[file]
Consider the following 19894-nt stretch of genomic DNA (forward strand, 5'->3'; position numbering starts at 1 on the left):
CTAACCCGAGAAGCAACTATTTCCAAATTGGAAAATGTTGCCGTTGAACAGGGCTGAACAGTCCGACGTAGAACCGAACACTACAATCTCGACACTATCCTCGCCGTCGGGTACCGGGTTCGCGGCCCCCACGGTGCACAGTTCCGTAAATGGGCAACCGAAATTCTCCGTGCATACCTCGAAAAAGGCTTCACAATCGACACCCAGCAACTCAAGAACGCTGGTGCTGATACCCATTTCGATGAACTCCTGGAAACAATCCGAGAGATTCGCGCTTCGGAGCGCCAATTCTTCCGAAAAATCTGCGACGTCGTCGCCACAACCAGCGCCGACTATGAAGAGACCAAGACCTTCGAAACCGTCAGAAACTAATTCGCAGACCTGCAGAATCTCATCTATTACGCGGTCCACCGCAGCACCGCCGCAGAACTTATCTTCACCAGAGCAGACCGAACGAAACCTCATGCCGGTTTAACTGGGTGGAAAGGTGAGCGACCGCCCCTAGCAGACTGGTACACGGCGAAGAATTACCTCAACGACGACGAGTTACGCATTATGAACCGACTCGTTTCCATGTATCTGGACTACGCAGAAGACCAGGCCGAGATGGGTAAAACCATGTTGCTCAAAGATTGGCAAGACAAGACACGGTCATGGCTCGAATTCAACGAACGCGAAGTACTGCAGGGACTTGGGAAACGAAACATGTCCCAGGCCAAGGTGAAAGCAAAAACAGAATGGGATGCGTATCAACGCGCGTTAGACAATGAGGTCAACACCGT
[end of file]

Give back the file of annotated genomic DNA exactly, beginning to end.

Consider the following 19894-nt stretch of genomic DNA (forward strand, 5'->3'; position numbering starts at 1 on the left):
CTAACCCGAGAAGCAACTATTTCCAAATTGGAAAATGTTGCCGTTGAACAGGGCTGAACAGTCCGACGTAGAACCGAACACTACAATCTCGACACTATCCTCGCCGTCGGGTACCGGGTTCGCGGCCCCCACGGTGCACAGTTCCGTAAATGGGCAACCGAAATTCTCCGTGCATACCTCGAAAAAGGCTTCACAATCGACACCCAGCAACTCAAGAACGCTGGTGCTGATACCCATTTCGATGAACTCCTGGAAACAATCCGAGAGATTCGCGCTTCGGAGCGCCAATTCTTCCGAAAAATCTGCGACGTCGTCGCCACAACCAGCGCCGACTATGAAGAGACCAAGACCTTCGAAACCGTCAGAAACTAATTCGCAGACCTGCAGAATCTCATCTATTACGCGGTCCACCGCAGCACCGCCGCAGAACTTATCTTCACCAGAGCAGACCGAACGAAACCTCATGCCGGTTTAACTGGGTGGAAAGGTGAGCGACCGCCCCTAGCAGACTGGTACACGGCGAAGAATTACCTCAACGACGACGAGTTACGCATTATGAACCGACTCGTTTCCATGTATCTGGACTACGCAGAAGACCAGGCCGAGATGGGTAAAACCATGTTGCTCAAAGATTGGCAAGACAAGACACGGTCATGGCTCGAATTCAACGAACGCGAAGTACTGCAGGGACTTGGGAAACGAAACATGTCCCAGGCCAAGGTGAAAGCAAAAACAGAATGGGATGCGTATCAACGCGCGTTAGACAATGAGGTCAACACCGT